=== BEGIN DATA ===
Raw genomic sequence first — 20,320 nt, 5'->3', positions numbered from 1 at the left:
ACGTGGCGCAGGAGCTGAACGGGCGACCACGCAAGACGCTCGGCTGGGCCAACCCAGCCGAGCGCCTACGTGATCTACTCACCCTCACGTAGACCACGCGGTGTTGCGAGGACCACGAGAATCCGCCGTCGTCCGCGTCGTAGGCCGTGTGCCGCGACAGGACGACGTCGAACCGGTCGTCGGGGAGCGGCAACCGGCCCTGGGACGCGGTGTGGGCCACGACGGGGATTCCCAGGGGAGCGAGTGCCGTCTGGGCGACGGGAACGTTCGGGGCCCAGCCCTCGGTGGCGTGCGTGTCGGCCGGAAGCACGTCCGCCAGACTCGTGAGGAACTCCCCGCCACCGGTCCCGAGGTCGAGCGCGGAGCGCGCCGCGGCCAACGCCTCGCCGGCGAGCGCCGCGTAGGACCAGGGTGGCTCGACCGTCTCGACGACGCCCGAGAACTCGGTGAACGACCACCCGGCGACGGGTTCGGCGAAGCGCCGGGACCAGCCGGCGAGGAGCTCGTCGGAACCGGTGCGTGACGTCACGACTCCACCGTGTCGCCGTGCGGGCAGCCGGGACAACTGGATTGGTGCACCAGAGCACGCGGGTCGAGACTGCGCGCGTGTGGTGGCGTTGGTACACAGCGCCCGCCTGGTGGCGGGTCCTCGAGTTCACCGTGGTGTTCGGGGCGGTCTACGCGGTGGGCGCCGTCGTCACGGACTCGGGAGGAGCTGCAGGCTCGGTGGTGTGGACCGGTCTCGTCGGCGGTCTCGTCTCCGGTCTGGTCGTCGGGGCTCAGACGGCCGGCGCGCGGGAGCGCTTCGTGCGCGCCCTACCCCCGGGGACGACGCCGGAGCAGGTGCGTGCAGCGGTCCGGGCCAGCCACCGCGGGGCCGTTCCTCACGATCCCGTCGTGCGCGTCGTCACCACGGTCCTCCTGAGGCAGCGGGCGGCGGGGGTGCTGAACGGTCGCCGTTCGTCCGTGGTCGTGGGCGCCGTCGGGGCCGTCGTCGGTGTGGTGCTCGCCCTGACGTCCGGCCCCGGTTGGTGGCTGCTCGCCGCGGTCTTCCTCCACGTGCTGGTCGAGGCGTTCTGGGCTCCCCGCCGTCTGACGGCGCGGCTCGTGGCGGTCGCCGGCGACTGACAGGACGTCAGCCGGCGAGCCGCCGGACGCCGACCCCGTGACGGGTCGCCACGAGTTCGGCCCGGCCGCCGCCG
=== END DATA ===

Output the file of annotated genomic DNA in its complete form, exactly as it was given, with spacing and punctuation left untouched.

Raw genomic sequence first — 20,320 nt, 5'->3', positions numbered from 1 at the left:
ACGTGGCGCAGGAGCTGAACGGGCGACCACGCAAGACGCTCGGCTGGGCCAACCCAGCCGAGCGCCTACGTGATCTACTCACCCTCACGTAGACCACGCGGTGTTGCGAGGACCACGAGAATCCGCCGTCGTCCGCGTCGTAGGCCGTGTGCCGCGACAGGACGACGTCGAACCGGTCGTCGGGGAGCGGCAACCGGCCCTGGGACGCGGTGTGGGCCACGACGGGGATTCCCAGGGGAGCGAGTGCCGTCTGGGCGACGGGAACGTTCGGGGCCCAGCCCTCGGTGGCGTGCGTGTCGGCCGGAAGCACGTCCGCCAGACTCGTGAGGAACTCCCCGCCACCGGTCCCGAGGTCGAGCGCGGAGCGCGCCGCGGCCAACGCCTCGCCGGCGAGCGCCGCGTAGGACCAGGGTGGCTCGACCGTCTCGACGACGCCCGAGAACTCGGTGAACGACCACCCGGCGACGGGTTCGGCGAAGCGCCGGGACCAGCCGGCGAGGAGCTCGTCGGAACCGGTGCGTGACGTCACGACTCCACCGTGTCGCCGTGCGGGCAGCCGGGACAACTGGATTGGTGCACCAGAGCACGCGGGTCGAGACTGCGCGCGTGTGGTGGCGTTGGTACACAGCGCCCGCCTGGTGGCGGGTCCTCGAGTTCACCGTGGTGTTCGGGGCGGTCTACGCGGTGGGCGCCGTCGTCACGGACTCGGGAGGAGCTGCAGGCTCGGTGGTGTGGACCGGTCTCGTCGGCGGTCTCGTCTCCGGTCTGGTCGTCGGGGCTCAGACGGCCGGCGCGCGGGAGCGCTTCGTGCGCGCCCTACCCCCGGGGACGACGCCGGAGCAGGTGCGTGCAGCGGTCCGGGCCAGCCACCGCGGGGCCGTTCCTCACGATCCCGTCGTGCGCGTCGTCACCACGGTCCTCCTGAGGCAGCGGGCGGCGGGGGTGCTGAACGGTCGCCGTTCGTCCGTGGTCGTGGGCGCCGTCGGGGCCGTCGTCGGTGTGGTGCTCGCCCTGACGTCCGGCCCCGGTTGGTGGCTGCTCGCCGCGGTCTTCCTCCACGTGCTGGTCGAGGCGTTCTGGGCTCCCCGCCGTCTGACGGCGCGGCTCGTGGCGGTCGCCGGCGACTGACAGGACGTCAGCCGGCGAGCCGCCGGACGCCGACCCCGTGACGGGTCGCCACGAGTTCGGCCCGGCCGCCGCCG